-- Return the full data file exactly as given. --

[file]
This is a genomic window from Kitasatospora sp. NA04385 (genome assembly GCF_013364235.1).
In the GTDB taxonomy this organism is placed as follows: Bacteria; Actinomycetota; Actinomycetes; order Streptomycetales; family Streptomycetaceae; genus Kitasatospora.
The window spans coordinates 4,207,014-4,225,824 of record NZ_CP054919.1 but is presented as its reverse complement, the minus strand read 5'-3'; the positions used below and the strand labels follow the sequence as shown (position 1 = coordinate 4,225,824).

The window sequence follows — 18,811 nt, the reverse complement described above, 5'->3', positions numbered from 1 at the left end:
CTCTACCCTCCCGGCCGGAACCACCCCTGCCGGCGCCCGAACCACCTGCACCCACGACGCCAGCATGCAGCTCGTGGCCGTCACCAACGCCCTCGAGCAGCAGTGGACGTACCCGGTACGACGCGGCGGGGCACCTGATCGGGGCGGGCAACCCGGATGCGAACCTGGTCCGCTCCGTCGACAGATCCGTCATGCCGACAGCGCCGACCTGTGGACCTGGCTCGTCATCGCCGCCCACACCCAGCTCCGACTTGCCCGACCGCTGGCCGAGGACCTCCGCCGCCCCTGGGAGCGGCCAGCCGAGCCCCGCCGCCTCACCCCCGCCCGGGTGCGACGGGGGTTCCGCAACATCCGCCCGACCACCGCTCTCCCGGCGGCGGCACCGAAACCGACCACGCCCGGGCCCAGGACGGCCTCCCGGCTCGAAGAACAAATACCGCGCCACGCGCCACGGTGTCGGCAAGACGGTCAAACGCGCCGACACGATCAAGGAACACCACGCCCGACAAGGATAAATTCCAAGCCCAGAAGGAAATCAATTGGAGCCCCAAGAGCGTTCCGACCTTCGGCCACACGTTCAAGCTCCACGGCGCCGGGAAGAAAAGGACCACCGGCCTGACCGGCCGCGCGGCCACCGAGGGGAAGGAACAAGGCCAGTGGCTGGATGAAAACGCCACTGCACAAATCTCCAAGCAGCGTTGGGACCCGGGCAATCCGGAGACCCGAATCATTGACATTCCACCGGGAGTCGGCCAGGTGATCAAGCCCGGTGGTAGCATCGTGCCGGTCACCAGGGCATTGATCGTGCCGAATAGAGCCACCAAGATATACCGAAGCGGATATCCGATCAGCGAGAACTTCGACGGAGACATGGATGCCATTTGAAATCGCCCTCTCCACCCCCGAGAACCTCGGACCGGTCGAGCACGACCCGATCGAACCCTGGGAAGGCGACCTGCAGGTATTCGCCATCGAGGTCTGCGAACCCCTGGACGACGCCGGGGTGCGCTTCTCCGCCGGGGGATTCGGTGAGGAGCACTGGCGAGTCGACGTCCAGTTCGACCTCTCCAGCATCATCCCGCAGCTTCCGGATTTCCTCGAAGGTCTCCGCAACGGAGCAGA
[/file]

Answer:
This is a genomic window from Kitasatospora sp. NA04385 (genome assembly GCF_013364235.1).
In the GTDB taxonomy this organism is placed as follows: Bacteria; Actinomycetota; Actinomycetes; order Streptomycetales; family Streptomycetaceae; genus Kitasatospora.
The window spans coordinates 4,207,014-4,225,824 of record NZ_CP054919.1 but is presented as its reverse complement, the minus strand read 5'-3'; the positions used below and the strand labels follow the sequence as shown (position 1 = coordinate 4,225,824).

The window sequence follows — 18,811 nt, the reverse complement described above, 5'->3', positions numbered from 1 at the left end:
CTCTACCCTCCCGGCCGGAACCACCCCTGCCGGCGCCCGAACCACCTGCACCCACGACGCCAGCATGCAGCTCGTGGCCGTCACCAACGCCCTCGAGCAGCAGTGGACGTACCCGGTACGACGCGGCGGGGCACCTGATCGGGGCGGGCAACCCGGATGCGAACCTGGTCCGCTCCGTCGACAGATCCGTCATGCCGACAGCGCCGACCTGTGGACCTGGCTCGTCATCGCCGCCCACACCCAGCTCCGACTTGCCCGACCGCTGGCCGAGGACCTCCGCCGCCCCTGGGAGCGGCCAGCCGAGCCCCGCCGCCTCACCCCCGCCCGGGTGCGACGGGGGTTCCGCAACATCCGCCCGACCACCGCTCTCCCGGCGGCGGCACCGAAACCGACCACGCCCGGGCCCAGGACGGCCTCCCGGCTCGAAGAACAAATACCGCGCCACGCGCCACGGTGTCGGCAAGACGGTCAAACGCGCCGACACGATCAAGGAACACCACGCCCGACAAGGATAAATTCCAAGCCCAGAAGGAAATCAATTGGAGCCCCAAGAGCGTTCCGACCTTCGGCCACACGTTCAAGCTCCACGGCGCCGGGAAGAAAAGGACCACCGGCCTGACCGGCCGCGCGGCCACCGAGGGGAAGGAACAAGGCCAGTGGCTGGATGAAAACGCCACTGCACAAATCTCCAAGCAGCGTTGGGACCCGGGCAATCCGGAGACCCGAATCATTGACATTCCACCGGGAGTCGGCCAGGTGATCAAGCCCGGTGGTAGCATCGTGCCGGTCACCAGGGCATTGATCGTGCCGAATAGAGCCACCAAGATATACCGAAGCGGATATCCGATCAGCGAGAACTTCGACGGAGACATGGATGCCATTTGAAATCGCCCTCTCCACCCCCGAGAACCTCGGACCGGTCGAGCACGACCCGATCGAACCCTGGGAAGGCGACCTGCAGGTATTCGCCATCGAGGTCTGCGAACCCCTGGACGACGCCGGGGTGCGCTTCTCCGCCGGGGGATTCGGTGAGGAGCACTGGCGAGTCGACGTCCAGTTCGACCTCTCCAGCATCATCCCGCAGCTTCCGGATTTCCTCGAAGGTCTCCGCAACGGAGCAGA